As far as we know, there are no publicly available data documenting the use of praise and punishment in our schools in Cyprus. Data yielded from a large-scale research study (Scott, Hirn, & Cooper, 2017) in the United States, conducted from 2008-2015 and observing various levels of interactions among 6,752 student-teacher duads, showed that an average elementary student receives a minimum ratio of 3 to 1 positive-to-negative teacher feedback in class while middle-school (i.e., gymnasium) and high-school (i.e., lyceum) students receive 1.74 to 1 and 0.65 to 1 positive-to-negative teacher feedback, respectively. Stated differently, teachers in elementary schools tend to be more positive in their interactions with students in class compared to teachers in secondary schools. Further, latest research (Caldarella et al., 2020) has verified that when teachers’ praise-to-reprimand (positive-to-negative) ratio increases, we tend to see increases on students’ on-task behavior and a more positive learning environment. In fact, these researchers found that student appropriate behaviour would improve when teachers either used 3 to 1 or 4 to 1 praise-to-reprimand ratio during classroom interactions.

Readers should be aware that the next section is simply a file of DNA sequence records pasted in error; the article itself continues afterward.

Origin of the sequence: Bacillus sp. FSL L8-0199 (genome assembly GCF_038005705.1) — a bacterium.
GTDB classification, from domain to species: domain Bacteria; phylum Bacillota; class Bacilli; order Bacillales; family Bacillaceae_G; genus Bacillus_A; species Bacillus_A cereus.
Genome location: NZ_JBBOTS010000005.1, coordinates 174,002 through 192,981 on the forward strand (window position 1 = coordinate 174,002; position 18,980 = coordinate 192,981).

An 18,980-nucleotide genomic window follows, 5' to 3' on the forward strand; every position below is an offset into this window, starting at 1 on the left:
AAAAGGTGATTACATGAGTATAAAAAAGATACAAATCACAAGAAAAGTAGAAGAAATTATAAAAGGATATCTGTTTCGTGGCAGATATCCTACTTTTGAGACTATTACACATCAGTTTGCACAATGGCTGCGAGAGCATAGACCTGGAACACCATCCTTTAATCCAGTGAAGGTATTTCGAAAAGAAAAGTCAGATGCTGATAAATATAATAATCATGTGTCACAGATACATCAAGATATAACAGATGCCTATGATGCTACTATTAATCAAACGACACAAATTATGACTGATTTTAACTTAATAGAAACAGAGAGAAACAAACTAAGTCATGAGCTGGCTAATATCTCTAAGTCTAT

In sum, if we would like to see improvements in our student academic and social outcomes in our school environments, our goal should be to re-consider the way we have been interacting with our students as well as managing their behaviours inside and outside of classrooms. Thus, the systematic use of behaviour-specific praise, the re-direction, as well as the consistent implementation of 4 to 1 praise-to-reprimand ratio set the stage for a preventative and supportive learning environment for all, including the ones with chronic and severe problem behaviours.

*Lefki Kourea, PhD (Assistant Professor of Special Education, University of Nicosia) [email protected]

Evel Neocleus, MA (Registered School Psychologist, Lic. No. 289, Parent-Child Center) [email protected]